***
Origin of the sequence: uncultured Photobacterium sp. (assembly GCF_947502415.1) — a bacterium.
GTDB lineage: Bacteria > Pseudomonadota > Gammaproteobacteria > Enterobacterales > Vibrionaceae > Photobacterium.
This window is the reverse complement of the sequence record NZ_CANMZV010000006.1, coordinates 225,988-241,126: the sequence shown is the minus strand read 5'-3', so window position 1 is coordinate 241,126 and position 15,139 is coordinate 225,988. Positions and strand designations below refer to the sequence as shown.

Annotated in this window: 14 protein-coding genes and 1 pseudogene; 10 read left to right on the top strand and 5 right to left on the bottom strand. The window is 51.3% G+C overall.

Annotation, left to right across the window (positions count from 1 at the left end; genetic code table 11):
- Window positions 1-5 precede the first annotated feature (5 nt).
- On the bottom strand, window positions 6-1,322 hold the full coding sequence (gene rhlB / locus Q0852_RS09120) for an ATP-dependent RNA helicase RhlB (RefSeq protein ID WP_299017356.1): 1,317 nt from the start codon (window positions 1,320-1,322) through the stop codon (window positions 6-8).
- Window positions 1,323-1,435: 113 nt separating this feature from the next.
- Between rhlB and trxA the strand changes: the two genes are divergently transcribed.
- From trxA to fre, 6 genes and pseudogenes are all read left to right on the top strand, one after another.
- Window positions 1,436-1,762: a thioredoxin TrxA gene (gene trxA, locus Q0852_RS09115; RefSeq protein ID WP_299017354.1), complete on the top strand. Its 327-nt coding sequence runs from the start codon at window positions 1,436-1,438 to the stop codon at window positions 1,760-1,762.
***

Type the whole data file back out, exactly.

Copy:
Origin of the sequence: uncultured Photobacterium sp. (assembly GCF_947502415.1) — a bacterium.
GTDB lineage: Bacteria > Pseudomonadota > Gammaproteobacteria > Enterobacterales > Vibrionaceae > Photobacterium.
This window is the reverse complement of the sequence record NZ_CANMZV010000006.1, coordinates 225,988-241,126: the sequence shown is the minus strand read 5'-3', so window position 1 is coordinate 241,126 and position 15,139 is coordinate 225,988. Positions and strand designations below refer to the sequence as shown.

Annotated in this window: 14 protein-coding genes and 1 pseudogene; 10 read left to right on the top strand and 5 right to left on the bottom strand. The window is 51.3% G+C overall.

Annotation, left to right across the window (positions count from 1 at the left end; genetic code table 11):
- Window positions 1-5 precede the first annotated feature (5 nt).
- On the bottom strand, window positions 6-1,322 hold the full coding sequence (gene rhlB / locus Q0852_RS09120) for an ATP-dependent RNA helicase RhlB (RefSeq protein ID WP_299017356.1): 1,317 nt from the start codon (window positions 1,320-1,322) through the stop codon (window positions 6-8).
- Window positions 1,323-1,435: 113 nt separating this feature from the next.
- Between rhlB and trxA the strand changes: the two genes are divergently transcribed.
- From trxA to fre, 6 genes and pseudogenes are all read left to right on the top strand, one after another.
- Window positions 1,436-1,762: a thioredoxin TrxA gene (gene trxA, locus Q0852_RS09115; RefSeq protein ID WP_299017354.1), complete on the top strand. Its 327-nt coding sequence runs from the start codon at window positions 1,436-1,438 to the stop codon at window positions 1,760-1,762.